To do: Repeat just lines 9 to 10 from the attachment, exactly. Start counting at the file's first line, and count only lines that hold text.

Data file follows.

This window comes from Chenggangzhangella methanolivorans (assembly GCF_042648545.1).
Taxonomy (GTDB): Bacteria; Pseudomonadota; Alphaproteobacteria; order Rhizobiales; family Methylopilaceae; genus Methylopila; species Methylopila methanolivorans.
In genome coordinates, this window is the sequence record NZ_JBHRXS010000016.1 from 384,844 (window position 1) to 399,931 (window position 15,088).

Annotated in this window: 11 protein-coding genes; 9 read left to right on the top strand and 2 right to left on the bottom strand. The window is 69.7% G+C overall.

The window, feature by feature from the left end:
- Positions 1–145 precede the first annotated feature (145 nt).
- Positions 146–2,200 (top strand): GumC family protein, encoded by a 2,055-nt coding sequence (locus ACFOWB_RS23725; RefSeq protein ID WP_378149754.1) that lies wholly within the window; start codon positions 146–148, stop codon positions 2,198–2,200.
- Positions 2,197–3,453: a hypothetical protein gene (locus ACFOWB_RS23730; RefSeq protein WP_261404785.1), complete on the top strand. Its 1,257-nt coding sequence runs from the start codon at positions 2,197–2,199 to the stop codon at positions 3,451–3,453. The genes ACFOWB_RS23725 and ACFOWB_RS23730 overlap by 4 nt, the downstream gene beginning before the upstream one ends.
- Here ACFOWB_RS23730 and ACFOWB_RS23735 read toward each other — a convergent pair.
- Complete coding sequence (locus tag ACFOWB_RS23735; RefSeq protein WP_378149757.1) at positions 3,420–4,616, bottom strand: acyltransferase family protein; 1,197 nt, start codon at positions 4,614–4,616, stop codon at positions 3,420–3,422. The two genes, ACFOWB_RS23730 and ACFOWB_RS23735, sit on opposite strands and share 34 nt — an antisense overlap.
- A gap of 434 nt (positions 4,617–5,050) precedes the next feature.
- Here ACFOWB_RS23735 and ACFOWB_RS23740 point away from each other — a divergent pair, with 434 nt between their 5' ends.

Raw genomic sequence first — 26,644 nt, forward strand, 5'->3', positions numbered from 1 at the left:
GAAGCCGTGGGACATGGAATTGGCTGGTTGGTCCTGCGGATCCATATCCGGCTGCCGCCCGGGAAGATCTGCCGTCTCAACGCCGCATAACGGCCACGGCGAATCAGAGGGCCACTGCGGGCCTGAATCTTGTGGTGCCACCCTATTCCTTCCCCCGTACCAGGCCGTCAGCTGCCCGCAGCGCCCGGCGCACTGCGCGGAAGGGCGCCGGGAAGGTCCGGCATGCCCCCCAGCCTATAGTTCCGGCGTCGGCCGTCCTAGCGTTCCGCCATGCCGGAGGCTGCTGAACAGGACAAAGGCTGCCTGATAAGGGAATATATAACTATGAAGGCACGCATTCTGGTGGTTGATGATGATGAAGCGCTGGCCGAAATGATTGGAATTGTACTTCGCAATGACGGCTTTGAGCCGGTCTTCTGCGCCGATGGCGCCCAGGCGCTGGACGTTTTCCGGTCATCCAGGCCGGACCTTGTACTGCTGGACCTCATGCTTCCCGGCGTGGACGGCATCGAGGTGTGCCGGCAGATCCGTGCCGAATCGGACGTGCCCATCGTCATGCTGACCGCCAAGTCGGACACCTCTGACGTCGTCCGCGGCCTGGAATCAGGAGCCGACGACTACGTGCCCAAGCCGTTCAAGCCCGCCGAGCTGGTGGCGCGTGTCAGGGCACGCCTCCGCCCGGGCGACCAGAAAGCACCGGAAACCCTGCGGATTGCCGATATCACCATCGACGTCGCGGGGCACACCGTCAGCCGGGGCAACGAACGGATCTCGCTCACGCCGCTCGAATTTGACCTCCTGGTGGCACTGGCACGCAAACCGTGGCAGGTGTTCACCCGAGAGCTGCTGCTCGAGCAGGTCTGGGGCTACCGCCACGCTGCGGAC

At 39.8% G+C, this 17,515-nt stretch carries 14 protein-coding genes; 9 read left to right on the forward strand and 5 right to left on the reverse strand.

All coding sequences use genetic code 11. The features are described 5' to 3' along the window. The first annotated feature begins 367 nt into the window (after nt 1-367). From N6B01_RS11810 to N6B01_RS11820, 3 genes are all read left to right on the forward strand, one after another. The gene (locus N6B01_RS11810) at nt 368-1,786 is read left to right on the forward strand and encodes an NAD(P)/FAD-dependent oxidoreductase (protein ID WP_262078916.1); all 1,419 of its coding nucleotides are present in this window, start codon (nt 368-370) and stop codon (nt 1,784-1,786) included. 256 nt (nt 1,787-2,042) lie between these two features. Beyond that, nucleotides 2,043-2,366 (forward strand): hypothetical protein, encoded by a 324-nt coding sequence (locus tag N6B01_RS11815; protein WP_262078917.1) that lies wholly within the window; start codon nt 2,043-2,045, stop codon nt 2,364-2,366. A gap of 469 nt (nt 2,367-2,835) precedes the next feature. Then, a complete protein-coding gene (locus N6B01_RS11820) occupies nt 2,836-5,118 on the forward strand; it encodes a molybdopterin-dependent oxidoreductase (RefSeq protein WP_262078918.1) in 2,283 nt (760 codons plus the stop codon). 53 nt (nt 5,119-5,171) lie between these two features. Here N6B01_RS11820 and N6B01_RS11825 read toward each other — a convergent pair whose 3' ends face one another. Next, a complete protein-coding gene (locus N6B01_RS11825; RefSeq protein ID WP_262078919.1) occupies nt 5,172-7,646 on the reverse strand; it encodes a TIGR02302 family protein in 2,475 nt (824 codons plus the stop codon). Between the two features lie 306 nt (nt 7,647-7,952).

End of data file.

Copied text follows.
- Here ACFOWB_RS23730 and ACFOWB_RS23735 read toward each other — a convergent pair.
- Complete coding sequence (locus tag ACFOWB_RS23735; RefSeq protein WP_378149757.1) at positions 3,420–4,616, bottom strand: acyltransferase family protein; 1,197 nt, start codon at positions 4,614–4,616, stop codon at positions 3,420–3,422. The two genes, ACFOWB_RS23730 and ACFOWB_RS23735, sit on opposite strands and share 34 nt — an antisense overlap.